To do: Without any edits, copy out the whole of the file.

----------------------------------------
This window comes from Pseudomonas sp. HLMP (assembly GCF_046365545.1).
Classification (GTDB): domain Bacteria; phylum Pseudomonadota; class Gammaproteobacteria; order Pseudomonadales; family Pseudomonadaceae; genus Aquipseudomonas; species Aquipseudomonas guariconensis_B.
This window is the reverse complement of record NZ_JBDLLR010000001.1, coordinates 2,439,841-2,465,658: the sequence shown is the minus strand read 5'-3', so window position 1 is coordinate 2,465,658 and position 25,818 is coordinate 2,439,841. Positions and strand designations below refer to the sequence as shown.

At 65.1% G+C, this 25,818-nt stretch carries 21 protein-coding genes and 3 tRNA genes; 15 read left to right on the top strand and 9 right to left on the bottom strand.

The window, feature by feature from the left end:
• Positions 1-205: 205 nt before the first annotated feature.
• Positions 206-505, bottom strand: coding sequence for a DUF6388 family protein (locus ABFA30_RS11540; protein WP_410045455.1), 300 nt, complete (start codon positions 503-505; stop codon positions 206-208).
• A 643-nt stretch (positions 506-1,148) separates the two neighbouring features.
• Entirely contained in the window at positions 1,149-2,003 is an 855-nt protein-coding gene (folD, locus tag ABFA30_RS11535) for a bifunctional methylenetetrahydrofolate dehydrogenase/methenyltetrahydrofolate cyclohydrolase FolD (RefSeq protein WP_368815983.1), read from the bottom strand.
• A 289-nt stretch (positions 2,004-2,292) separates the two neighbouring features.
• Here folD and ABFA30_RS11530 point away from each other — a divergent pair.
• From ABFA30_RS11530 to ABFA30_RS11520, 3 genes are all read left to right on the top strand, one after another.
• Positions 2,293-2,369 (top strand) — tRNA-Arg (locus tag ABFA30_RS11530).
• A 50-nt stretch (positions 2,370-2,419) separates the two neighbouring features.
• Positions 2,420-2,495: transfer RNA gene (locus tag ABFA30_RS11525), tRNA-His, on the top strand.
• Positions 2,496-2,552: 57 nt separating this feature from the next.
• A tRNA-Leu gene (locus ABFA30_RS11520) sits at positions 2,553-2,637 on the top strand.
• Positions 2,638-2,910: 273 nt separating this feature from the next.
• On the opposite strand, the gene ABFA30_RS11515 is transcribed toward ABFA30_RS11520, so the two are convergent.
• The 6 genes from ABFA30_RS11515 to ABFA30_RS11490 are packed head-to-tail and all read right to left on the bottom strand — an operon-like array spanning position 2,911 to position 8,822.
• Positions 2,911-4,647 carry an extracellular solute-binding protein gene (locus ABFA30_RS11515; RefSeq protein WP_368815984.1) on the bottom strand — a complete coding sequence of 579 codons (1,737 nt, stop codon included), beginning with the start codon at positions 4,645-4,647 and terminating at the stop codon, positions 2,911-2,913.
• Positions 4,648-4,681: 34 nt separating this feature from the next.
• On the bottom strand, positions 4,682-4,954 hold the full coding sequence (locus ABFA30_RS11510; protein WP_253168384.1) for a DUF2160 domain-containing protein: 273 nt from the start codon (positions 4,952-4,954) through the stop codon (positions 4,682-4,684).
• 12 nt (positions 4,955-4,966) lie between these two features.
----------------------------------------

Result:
This window comes from Pseudomonas sp. HLMP (assembly GCF_046365545.1).
Classification (GTDB): domain Bacteria; phylum Pseudomonadota; class Gammaproteobacteria; order Pseudomonadales; family Pseudomonadaceae; genus Aquipseudomonas; species Aquipseudomonas guariconensis_B.
This window is the reverse complement of record NZ_JBDLLR010000001.1, coordinates 2,439,841-2,465,658: the sequence shown is the minus strand read 5'-3', so window position 1 is coordinate 2,465,658 and position 25,818 is coordinate 2,439,841. Positions and strand designations below refer to the sequence as shown.

At 65.1% G+C, this 25,818-nt stretch carries 21 protein-coding genes and 3 tRNA genes; 15 read left to right on the top strand and 9 right to left on the bottom strand.

The window, feature by feature from the left end:
• Positions 1-205: 205 nt before the first annotated feature.
• Positions 206-505, bottom strand: coding sequence for a DUF6388 family protein (locus ABFA30_RS11540; protein WP_410045455.1), 300 nt, complete (start codon positions 503-505; stop codon positions 206-208).
• A 643-nt stretch (positions 506-1,148) separates the two neighbouring features.
• Entirely contained in the window at positions 1,149-2,003 is an 855-nt protein-coding gene (folD, locus tag ABFA30_RS11535) for a bifunctional methylenetetrahydrofolate dehydrogenase/methenyltetrahydrofolate cyclohydrolase FolD (RefSeq protein WP_368815983.1), read from the bottom strand.
• A 289-nt stretch (positions 2,004-2,292) separates the two neighbouring features.
• Here folD and ABFA30_RS11530 point away from each other — a divergent pair.
• From ABFA30_RS11530 to ABFA30_RS11520, 3 genes are all read left to right on the top strand, one after another.
• Positions 2,293-2,369 (top strand) — tRNA-Arg (locus tag ABFA30_RS11530).
• A 50-nt stretch (positions 2,370-2,419) separates the two neighbouring features.
• Positions 2,420-2,495: transfer RNA gene (locus tag ABFA30_RS11525), tRNA-His, on the top strand.
• Positions 2,496-2,552: 57 nt separating this feature from the next.
• A tRNA-Leu gene (locus ABFA30_RS11520) sits at positions 2,553-2,637 on the top strand.
• Positions 2,638-2,910: 273 nt separating this feature from the next.
• On the opposite strand, the gene ABFA30_RS11515 is transcribed toward ABFA30_RS11520, so the two are convergent.
• The 6 genes from ABFA30_RS11515 to ABFA30_RS11490 are packed head-to-tail and all read right to left on the bottom strand — an operon-like array spanning position 2,911 to position 8,822.
• Positions 2,911-4,647 carry an extracellular solute-binding protein gene (locus ABFA30_RS11515; RefSeq protein WP_368815984.1) on the bottom strand — a complete coding sequence of 579 codons (1,737 nt, stop codon included), beginning with the start codon at positions 4,645-4,647 and terminating at the stop codon, positions 2,911-2,913.
• Positions 4,648-4,681: 34 nt separating this feature from the next.
• On the bottom strand, positions 4,682-4,954 hold the full coding sequence (locus ABFA30_RS11510; protein WP_253168384.1) for a DUF2160 domain-containing protein: 273 nt from the start codon (positions 4,952-4,954) through the stop codon (positions 4,682-4,684).
• 12 nt (positions 4,955-4,966) lie between these two features.